The testing effect is a specific application of the idea of ‘retrieval practice’. It is the finding that being tested on something is more beneficial for memory than simply re-studying it. Not only does it help to improve recall of already learned material but, weirdly, having a test where you know none of the answers seems to subsequently aid learning!
However, ‘test-enhanced learning’ can also go beyond just recall. It can help students to identify their areas of weakness much more effectively than re-studying can, making them more able to monitor their own learning processes (see ‘metacognition’ and ‘growth mindset’). This is probably what is happening in the example above of taking a test with no prior knowledge; the test helps to focus attention on exactly what we don’t know, helping us to fill in those gaps more efficiently. Also, testing provides helpful feedback to teachers in a way that re-studying never can.
Suggestions for practice:
Test, test, test! HOWEVER, there are many ways to perform ‘testing’ without subjecting students to a continuous diet of formal tests. Quizzes and games can be used to make testing and retrieval practice not only enjoyable, but a standard part of students’ approach to learning. Two blogs here and here look specifically at how to encourage students to develop a habit of, and love for, self-testing. Ideas might include:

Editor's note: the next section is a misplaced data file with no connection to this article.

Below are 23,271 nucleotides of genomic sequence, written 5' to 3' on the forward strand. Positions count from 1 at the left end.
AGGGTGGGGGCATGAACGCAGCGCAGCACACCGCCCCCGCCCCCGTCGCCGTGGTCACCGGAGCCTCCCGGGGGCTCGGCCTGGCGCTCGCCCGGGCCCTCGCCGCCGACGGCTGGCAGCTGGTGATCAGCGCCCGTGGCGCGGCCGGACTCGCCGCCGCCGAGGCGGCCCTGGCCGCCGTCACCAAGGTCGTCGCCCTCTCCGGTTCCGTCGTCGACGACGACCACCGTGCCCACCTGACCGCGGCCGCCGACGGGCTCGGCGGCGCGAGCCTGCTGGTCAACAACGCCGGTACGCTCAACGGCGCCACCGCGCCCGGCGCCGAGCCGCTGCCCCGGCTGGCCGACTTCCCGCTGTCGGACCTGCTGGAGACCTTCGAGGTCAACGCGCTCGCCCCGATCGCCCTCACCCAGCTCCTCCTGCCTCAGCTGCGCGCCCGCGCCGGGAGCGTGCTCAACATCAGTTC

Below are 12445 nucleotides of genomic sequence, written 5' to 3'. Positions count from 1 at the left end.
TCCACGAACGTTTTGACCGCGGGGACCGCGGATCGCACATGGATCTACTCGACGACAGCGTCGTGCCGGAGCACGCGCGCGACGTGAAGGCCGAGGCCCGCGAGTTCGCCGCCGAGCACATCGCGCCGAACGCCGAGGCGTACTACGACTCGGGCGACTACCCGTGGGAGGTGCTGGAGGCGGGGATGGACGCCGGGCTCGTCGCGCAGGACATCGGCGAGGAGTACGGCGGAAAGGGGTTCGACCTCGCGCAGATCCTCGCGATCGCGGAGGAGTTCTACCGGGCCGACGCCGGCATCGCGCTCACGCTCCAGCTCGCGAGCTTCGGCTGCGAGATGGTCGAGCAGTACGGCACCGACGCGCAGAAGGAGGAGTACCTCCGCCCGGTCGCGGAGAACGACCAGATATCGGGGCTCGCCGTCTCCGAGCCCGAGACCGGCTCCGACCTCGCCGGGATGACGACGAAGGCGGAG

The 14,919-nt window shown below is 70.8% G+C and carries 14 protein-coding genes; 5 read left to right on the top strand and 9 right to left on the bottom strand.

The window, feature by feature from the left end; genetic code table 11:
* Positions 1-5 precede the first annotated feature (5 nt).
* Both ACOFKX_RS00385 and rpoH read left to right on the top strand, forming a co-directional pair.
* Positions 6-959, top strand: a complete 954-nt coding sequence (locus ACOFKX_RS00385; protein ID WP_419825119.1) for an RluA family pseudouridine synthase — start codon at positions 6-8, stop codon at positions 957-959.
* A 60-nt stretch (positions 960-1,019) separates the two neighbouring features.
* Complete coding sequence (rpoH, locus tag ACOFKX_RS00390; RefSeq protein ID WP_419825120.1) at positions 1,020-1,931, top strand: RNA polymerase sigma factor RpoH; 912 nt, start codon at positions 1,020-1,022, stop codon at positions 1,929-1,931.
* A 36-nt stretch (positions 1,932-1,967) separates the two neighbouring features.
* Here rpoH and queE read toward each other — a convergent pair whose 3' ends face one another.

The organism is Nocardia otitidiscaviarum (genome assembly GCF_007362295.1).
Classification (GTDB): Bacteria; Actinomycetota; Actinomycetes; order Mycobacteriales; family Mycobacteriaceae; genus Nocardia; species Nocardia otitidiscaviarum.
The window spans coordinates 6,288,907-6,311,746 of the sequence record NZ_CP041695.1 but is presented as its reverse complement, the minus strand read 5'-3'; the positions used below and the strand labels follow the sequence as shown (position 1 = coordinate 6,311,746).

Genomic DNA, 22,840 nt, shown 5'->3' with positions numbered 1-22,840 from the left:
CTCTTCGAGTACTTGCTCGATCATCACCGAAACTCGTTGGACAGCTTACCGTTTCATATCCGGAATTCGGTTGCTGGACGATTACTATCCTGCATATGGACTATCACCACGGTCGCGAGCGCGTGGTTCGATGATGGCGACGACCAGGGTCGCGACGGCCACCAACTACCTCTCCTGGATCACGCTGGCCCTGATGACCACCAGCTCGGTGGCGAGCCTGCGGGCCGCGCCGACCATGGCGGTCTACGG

- Students creating their own test questions (then swapping with each other and completing)
- Filling in half-completed tables or pictures from memory, rather than with information provided
Team this idea also with ‘retrieval practice’, ‘spaced practice’ and ‘interleaved practice’
Further reading (and watching):